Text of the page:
By Caroline Cannon
“Fight for the things that you care about, but do it in a way that will lead others to join you.”— Ruth Bader Ginsburg, 2015
On September 18, 2020, the world lost one of the most ardent advocates for women’s rights. Supreme Court Justice Ruth Bader Ginsburg, frequently called the “Notorious RBG”, passed away after a long fight with pancreatic cancer. And even in the highly polarized political scene that America finds itself in today, her death is mourned across the political spectrum.
This grief adds to the testimony that RBG truly changed the world for the better. She was a trailblazer for women’s education, attending Harvard Law School where she was just one of 9 female students in a class of 500. She was a leader for women’s rights, firmly supporting the #MeToo movement and becoming the second female Supreme Court Justice in 1993. She supported many different community organizations and charities, such as the Malala Fund, Hand and Hand, Memorial Sloan Kettering Cancer Center, the Washington Opera, and more. Justice Ginsburg always did what was best for her community, and continuously gave back to those less fortunate than her.
For those not familiar with Justice Ginsburg’s achievements, here is a quick list of some of her most notable accomplishments:
She graduated first in her class at Columbia Law School: After graduating from Cornell University, RBG decided to enter law school because she thought that she could do the job better than anyone she knew. She was right. Columbia Law School is consistently ranked as one of the nation’s top law schools, and she tied for best in the class.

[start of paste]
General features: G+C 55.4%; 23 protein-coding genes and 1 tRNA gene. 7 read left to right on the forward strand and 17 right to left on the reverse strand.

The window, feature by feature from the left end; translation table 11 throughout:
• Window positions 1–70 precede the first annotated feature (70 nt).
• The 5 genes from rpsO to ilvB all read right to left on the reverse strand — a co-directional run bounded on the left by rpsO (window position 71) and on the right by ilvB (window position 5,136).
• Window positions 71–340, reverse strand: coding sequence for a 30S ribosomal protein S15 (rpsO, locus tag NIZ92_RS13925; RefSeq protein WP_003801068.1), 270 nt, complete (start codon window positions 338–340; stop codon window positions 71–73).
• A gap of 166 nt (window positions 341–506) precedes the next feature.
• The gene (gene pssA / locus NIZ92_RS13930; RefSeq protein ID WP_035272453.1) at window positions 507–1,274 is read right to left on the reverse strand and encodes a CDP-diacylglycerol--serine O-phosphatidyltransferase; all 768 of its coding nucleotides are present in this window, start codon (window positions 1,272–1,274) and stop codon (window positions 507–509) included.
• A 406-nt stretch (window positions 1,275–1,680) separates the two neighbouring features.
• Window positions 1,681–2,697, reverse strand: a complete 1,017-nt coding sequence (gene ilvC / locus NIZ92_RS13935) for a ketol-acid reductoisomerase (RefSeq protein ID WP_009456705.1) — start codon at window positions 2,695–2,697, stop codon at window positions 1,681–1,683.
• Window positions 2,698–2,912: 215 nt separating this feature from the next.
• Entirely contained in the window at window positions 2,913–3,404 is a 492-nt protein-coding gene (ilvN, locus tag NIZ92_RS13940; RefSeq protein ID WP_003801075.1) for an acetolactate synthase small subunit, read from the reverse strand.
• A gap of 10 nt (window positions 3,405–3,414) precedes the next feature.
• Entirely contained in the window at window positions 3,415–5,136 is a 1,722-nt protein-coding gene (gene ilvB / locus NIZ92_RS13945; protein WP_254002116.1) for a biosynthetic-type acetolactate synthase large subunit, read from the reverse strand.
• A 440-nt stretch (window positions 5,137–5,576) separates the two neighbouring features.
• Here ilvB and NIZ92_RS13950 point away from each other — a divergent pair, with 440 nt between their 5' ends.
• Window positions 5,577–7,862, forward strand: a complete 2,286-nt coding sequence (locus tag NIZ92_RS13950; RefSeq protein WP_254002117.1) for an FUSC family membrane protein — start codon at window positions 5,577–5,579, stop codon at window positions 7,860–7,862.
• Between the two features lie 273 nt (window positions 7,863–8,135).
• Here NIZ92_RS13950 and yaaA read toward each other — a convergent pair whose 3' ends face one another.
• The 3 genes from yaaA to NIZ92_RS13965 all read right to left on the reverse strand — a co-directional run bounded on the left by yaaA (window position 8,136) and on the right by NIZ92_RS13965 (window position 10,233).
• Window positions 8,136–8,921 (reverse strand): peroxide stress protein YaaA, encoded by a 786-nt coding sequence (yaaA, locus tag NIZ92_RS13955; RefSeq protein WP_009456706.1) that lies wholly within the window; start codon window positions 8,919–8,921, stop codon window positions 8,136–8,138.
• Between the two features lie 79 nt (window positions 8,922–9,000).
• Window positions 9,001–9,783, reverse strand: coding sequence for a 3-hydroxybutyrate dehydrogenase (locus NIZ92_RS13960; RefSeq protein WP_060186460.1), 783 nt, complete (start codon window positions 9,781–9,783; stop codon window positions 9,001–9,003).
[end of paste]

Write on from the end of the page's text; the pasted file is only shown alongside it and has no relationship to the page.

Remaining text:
She experienced sexism daily (overcame all of it): RBG grew up in a world where women had to be at least three times better than men to get the same recognition, but she didn’t let that stop her from achieving her goals. While in school, she insisted on being treated no differently from her fellow male classmates and although she faced hurtful remarks and targeted attacks, she overcame any challenges that she faced.
She was the first person on both the Columbia and Harvard law reviews: Law reviews are student-run journals that publish articles written by law professors, lawyers, judges, and other legal professionals. These journals, especially at prestigious law schools such as Columbia and Harvard, highlight what they feel is important, groundbreaking, or thought-provoking in the legal world. Justice Ginsburg has been featured in many law reviews over the time of her highly successful legal career, and has paved the way for other women to be featured in such highly regarded law reviews.
She was the second female law professor at Rutgers University: Even though she graduated top of her class from Columbia in 1959, RBG still struggled to find a job after graduation. In an article published in 1993, RBG said that she “..struck out on three grounds. [She] was Jewish, a woman, and a mother.” After searching for jobs across the board, she was offered a position to teach law at Rutgers Law School in 1963. But, her struggle was not over, because even though the Equal Pay Act passed in 1963 and ensured that women would be paid the same as men in the workplace, RBG was still not being paid the same as her male coworkers. So, she filed a complaint, argued her case, and won.
She was the first female Jewish justice on the Supreme court: After serving on the U.S. Court of Appeals for the DC Circuit for 13 years, RBG was appointed by President Bill Clinton to the Supreme Court. Although she was not the first woman to serve (the first being Sandra Day O’Connor), nor the first Jewish person to serve, she was the first female Jewish justice ever.
This is just a short list of some of Ruth Bader Ginsburg’s incredible achievements. If you are interested in learning more about her life, I encourage you to watch her documentary “RBG” on Hulu, Youtube, or Amazon Prime. There are also many podcasts, videos, blog posts, articles, and more on her life and the legacy she has left behind. Ruth Bader Ginsburg’s legacy will be honored for generations to come.
Here are some thoughts from our HB community about the passing of RBG. Want to share your opinion? Please feel welcome to leave a comment down below.